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Old October 27, 2012, 05:16 AM   #26
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In the days before the .38 Special became popular, so I'm told,
The wounds that I saw on real people were shallow and the soft lead did not deform.
gunshot wounds from 38 S&W, 32 Long Colt were described this way. 32 acps & .380s & 9mm GSWs were described differently because those bullets were mostly round nose jacketed bullets yeilding excellent penetration on people.

If I were packing a .38 Special and was limited to standard pressures, then it would be a very hard cast 158 or 148 semi-wadcutter. Hitting your target is number 1. But without penetration whats the use? Cover those two bases first, then we will talk about magic bullets.
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Old October 27, 2012, 05:51 AM   #27
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I rendered first aid to a fellow who'd had an AD that put a .38 Special bullet through his thigh.
He'd thought he was about to be car jacked and had placed a cocked snubby on his lap. When he pulled away while trying to keep an eye on the gang of suspicious characters he hit a speed bump and the revolver fired when he tried to grab for it as it slipped from his lap.
(yeah he was not too bright)

The bullet went straight through with minimal damage, both entrance and exit wounds were not much bigger than bore size.

Looking at the wound while he was standing it looked like the bullet must have passed through the femur, but since he was seated and leaning forwards when the gun went off it may have missed the bone.

Personally I'd prefer that a pistol bullet make its way to the spine from any angle. A wound that leaves mascerated flesh only a few inches deep won't put a man or dangerous animal down as quickly as any impact on the spine.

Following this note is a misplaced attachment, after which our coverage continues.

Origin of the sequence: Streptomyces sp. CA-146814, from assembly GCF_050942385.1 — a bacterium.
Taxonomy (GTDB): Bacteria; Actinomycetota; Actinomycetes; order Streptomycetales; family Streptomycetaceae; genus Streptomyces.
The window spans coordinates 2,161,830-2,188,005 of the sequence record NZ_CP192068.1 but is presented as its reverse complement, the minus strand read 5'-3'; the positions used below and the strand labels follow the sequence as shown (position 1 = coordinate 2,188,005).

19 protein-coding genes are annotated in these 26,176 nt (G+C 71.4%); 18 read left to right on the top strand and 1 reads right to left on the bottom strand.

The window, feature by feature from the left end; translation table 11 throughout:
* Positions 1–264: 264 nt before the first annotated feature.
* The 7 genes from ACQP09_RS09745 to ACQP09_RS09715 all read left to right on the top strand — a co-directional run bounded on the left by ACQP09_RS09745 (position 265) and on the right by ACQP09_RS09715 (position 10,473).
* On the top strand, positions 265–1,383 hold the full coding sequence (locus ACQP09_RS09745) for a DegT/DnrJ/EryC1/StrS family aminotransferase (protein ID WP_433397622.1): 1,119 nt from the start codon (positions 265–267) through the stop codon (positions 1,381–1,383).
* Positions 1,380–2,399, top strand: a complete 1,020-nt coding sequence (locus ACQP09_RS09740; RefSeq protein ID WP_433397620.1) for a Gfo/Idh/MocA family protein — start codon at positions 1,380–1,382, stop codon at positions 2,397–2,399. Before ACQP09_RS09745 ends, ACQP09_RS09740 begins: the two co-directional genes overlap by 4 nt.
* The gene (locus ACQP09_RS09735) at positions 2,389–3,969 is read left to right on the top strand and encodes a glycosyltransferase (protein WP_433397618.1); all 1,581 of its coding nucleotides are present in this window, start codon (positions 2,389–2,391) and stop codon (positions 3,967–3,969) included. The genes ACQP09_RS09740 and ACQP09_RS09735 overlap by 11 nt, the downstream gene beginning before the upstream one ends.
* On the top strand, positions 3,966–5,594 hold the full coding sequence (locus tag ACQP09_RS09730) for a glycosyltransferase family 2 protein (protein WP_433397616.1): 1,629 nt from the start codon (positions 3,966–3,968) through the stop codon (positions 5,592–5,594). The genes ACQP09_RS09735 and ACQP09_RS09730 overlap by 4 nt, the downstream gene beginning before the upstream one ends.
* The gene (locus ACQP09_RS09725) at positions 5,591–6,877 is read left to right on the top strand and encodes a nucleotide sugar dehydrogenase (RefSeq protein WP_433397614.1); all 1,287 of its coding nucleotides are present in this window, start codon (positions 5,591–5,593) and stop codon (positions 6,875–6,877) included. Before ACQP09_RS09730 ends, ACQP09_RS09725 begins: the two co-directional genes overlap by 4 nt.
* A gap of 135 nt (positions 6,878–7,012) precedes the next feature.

Best of both worlds is a bullet that does expand creating a large temporary cavity yet still holds together and reaches the spine.
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Old October 27, 2012, 06:26 AM   #28
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I use hornady critical defense 110 standard velocity. It's a good round with velocity running about 900 fps from 2 inch and with approximaetly 12 inches of penetration. This round will expand to about .48 diameter. Accuracy is good and much better recovery time.
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Old October 27, 2012, 08:28 AM   #29
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"I would like to see that"
Me too, but Brass Fetcher took down most of their test results/videos so the link is no longer active. Here is testing confirming the same result from Brasstard web site article entitled "In Review:.38 Special Ammo Testing
For sure the Buffalo Bore wadcutter will "blow through two feet of ballistic gelatin."
Here is link to article, "Wicked Wadcutters" date 9-24-2010 from website that also supports the use of wad cutters due to low recoil, impressive straight line penetration, and inherent accuracy.
That someone took a shot from a .38 in the left pelvic area means nothing and that would be the definition of poor shot placement. Put a wadcutter between the shirt pocket, as noted in the article, and the bad guy is a "goner." Use what you want, but I take a well placed shot from a hard cast wadcutter which goes through a vital area completely over an expanding bullet which may or may not expand and stops short of the "boiler room." There are stories of bad guys taking all six from a .357 and staying in the fight. Shot placement is what is key, as always.
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